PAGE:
Buie’s signature floater has been special to watch both due to its inherent beauty and the alarming rate at which it works for him. Right now, he is scoring 1.12 PPP purely on runners, squarely in the 90th percentile amongst all division one players. He pulls it out at all angles and varying depths once he gets inside the arc, which is in large part why it’s so impressive.
Buie’s use of the floater is tied closely to his aforementioned knack for dropping the ball in the hoop on tough shots around the rim, and reflects how much true control he has on his finishes near the key. Let’s watch it in action.
These two clips are a microcosm of why the runner is such an asset for the freshman. In the first clip, Buie beats his defender off the dribble but immediately runs into a crowded key. With his ability to make the runner at such a high clip, he’s able to stride into a high percentage shot from just behind the free throw line, something not many college players have in their arsenal. He’s able to get it over longer, more athletic players, and can make it from a distance most players aren't used to having to defend against.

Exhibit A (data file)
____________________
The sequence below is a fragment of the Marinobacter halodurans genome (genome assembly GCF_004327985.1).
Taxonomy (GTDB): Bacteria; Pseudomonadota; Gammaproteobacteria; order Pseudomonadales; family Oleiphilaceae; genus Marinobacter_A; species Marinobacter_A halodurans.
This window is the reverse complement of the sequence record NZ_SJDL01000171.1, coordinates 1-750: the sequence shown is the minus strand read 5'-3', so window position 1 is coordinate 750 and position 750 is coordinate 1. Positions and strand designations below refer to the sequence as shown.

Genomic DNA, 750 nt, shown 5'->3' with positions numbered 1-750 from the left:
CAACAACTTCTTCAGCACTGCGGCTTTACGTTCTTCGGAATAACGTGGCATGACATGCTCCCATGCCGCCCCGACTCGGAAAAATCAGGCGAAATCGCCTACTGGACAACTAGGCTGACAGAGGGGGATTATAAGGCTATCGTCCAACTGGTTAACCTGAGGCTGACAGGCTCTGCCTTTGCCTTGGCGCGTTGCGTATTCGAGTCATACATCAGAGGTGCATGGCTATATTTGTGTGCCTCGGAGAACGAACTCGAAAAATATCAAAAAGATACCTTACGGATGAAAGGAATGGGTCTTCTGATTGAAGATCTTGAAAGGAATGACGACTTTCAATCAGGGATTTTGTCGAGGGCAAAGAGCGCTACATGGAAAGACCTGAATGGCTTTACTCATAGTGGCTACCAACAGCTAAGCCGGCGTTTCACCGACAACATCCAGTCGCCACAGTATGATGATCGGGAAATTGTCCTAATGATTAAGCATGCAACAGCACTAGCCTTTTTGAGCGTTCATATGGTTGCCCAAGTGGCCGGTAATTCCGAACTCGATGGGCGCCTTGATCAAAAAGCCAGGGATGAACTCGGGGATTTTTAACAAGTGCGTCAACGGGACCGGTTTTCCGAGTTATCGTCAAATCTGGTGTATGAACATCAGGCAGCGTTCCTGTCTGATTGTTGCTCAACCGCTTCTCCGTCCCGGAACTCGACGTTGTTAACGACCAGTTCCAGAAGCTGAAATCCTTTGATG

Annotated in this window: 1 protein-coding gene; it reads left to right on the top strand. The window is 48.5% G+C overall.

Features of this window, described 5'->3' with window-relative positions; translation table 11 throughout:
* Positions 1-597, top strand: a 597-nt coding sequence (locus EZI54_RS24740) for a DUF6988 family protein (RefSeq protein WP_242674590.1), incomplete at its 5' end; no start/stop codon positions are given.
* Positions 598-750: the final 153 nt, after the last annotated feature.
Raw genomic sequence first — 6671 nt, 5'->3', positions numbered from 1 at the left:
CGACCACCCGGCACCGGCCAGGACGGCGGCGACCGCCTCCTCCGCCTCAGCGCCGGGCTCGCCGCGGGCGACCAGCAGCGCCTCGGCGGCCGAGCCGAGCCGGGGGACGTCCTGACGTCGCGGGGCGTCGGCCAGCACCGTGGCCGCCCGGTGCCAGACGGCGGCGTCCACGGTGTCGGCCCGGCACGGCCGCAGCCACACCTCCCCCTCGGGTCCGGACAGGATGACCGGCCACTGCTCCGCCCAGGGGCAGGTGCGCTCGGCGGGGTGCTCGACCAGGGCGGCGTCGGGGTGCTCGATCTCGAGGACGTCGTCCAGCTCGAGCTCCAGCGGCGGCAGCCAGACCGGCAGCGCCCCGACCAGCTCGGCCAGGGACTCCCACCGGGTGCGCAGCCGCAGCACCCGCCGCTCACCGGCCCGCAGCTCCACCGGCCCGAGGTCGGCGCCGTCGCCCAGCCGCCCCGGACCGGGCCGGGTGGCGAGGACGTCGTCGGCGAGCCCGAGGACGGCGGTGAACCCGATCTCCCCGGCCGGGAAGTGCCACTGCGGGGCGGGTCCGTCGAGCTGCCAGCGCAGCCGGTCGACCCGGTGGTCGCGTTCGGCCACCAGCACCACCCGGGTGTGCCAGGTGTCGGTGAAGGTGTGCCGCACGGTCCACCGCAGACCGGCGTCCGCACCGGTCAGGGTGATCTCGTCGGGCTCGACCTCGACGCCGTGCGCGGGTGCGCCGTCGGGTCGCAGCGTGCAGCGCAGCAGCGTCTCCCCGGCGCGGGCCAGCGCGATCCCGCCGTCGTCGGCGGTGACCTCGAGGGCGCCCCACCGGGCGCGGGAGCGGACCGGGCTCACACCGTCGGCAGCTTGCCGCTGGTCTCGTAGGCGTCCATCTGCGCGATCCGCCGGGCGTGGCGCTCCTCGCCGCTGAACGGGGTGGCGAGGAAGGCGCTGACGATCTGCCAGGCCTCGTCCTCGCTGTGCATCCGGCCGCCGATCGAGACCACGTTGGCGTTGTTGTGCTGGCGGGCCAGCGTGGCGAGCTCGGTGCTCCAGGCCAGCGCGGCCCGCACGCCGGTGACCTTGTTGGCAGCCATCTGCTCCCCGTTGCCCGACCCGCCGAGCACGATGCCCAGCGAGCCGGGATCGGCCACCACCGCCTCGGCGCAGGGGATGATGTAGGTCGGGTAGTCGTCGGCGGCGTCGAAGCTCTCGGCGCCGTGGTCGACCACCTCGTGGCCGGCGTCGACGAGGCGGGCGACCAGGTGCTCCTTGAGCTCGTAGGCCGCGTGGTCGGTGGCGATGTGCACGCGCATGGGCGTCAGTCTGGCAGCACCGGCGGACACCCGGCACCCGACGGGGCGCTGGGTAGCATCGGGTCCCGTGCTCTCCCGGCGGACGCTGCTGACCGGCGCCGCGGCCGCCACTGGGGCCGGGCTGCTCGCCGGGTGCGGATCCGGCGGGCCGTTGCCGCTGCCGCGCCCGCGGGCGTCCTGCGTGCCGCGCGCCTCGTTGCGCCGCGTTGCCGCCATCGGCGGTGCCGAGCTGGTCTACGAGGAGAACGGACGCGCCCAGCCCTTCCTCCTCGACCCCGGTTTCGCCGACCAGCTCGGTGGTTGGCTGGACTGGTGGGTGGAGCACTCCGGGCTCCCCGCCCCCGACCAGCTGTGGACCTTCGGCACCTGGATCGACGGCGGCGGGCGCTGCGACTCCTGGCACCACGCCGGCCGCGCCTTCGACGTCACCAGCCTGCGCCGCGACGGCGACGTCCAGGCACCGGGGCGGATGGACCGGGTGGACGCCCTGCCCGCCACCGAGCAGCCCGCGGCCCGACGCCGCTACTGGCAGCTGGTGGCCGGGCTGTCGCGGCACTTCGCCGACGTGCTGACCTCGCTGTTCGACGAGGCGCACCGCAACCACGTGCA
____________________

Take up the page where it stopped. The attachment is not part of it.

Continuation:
In the second, Buie uses the shot to create something out of nothing at a time when the ‘Cats desperately needed a basket. With Cassius Winston draped on him, Buie fails to get something going in the key and is forced away from the hoop. Despite this, he manages to lob up a shot while moving away from the rim and drop it through to make it a two possession game in the middle of the second half.
The touch displayed in both these clips, which allows Buie to get shots when nothing else is working, is a huge asset not only for the young lead guard, but also for a Northwestern offense that, as we know, struggles to create clean looks at times against staunch Big Ten defenses.
While this hot streak is possibly just that, there’s a decent body of film that leads me to believe this emerging offensive threat for the Wildcats won’t be going away any time soon. While Northwestern’s upcoming game against Hartford shouldn’t provide us much evidence for or against this, the following away matchups at Indiana and Minnesota, two top 50 teams according to KenPom, will serve as intriguing data.
Again, we’re pulling from a limited sample size, but from what Buie has shown over the past 5 games, there’s good reason for the optimism surrounding the productive freshman. Continued production at the All-Big Ten level he has recently displayed for the rest of the season would certainly be a bright spot in a year with otherwise relatively dim expectations.